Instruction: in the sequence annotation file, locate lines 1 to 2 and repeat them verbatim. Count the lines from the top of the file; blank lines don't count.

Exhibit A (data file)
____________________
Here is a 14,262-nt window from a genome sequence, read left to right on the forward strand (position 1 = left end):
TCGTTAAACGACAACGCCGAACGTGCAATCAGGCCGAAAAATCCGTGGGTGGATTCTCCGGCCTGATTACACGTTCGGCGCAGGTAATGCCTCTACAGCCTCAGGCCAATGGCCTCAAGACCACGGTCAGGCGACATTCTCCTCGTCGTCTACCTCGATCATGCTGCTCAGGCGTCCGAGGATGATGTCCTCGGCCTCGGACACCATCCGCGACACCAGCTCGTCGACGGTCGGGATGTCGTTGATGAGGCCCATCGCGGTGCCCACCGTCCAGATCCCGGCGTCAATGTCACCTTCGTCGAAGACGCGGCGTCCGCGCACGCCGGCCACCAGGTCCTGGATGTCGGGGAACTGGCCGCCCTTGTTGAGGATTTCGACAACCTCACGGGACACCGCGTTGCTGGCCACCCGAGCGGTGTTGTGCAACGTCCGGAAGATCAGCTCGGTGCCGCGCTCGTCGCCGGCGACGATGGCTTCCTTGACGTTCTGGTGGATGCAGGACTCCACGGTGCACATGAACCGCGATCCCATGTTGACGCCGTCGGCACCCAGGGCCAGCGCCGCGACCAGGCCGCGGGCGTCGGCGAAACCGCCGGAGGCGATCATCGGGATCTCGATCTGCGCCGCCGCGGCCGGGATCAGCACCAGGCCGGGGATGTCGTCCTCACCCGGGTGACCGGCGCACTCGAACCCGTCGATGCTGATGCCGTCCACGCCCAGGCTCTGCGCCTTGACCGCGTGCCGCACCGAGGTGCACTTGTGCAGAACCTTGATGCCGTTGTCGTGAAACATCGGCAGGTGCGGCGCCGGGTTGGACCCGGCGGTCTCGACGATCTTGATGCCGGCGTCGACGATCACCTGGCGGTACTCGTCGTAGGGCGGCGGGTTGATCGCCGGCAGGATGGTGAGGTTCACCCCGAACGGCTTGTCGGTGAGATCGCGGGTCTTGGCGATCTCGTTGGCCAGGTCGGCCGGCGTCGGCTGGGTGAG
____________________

Here is a 14,262-nt window from a genome sequence, read left to right on the forward strand (position 1 = left end):
TCGTTAAACGACAACGCCGAACGTGCAATCAGGCCGAAAAATCCGTGGGTGGATTCTCCGGCCTGATTACACGTTCGGCGCAGGTAATGCCTCTACAGCCTCAGGCCAATGGCCTCAAGACCACGGTCAGGCGACATTCTCCTCGTCGTCTACCTCGATCATGCTGCTCAGGCGTCCGAGGATGATGTCCTCGGCCTCGGACACCATCCGCGACACCAGCTCGTCGACGGTCGGGATGTCGTTGATGAGGCCCATCGCGGTGCCCACCGTCCAGATCCCGGCGTCAATGTCACCTTCGTCGAAGACGCGGCGTCCGCGCACGCCGGCCACCAGGTCCTGGATGTCGGGGAACTGGCCGCCCTTGTTGAGGATTTCGACAACCTCACGGGACACCGCGTTGCTGGCCACCCGAGCGGTGTTGTGCAACGTCCGGAAGATCAGCTCGGTGCCGCGCTCGTCGCCGGCGACGATGGCTTCCTTGACGTTCTGGTGGATGCAGGACTCCACGGTGCACATGAACCGCGATCCCATGTTGACGCCGTCGGCACCCAGGGCCAGCGCCGCGACCAGGCCGCGGGCGTCGGCGAAACCGCCGGAGGCGATCATCGGGATCTCGATCTGCGCCGCCGCGGCCGGGATCAGCACCAGGCCGGGGATGTCGTCCTCACCCGGGTGACCGGCGCACTCGAACCCGTCGATGCTGATGCCGTCCACGCCCAGGCTCTGCGCCTTGACCGCGTGCCGCACCGAGGTGCACTTGTGCAGAACCTTGATGCCGTTGTCGTGAAACATCGGCAGGTGCGGCGCCGGGTTGGACCCGGCGGTCTCGACGATCTTGATGCCGGCGTCGACGATCACCTGGCGGTACTCGTCGTAGGGCGGCGGGTTGATCGCCGGCAGGATGGTGAGGTTCACCCCGAACGGCTTGTCGGTGAGATCGCGGGTCTTGGCGATCTCGTTGGCCAGGTCGGCCGGCGTCGGCTGGGTGAG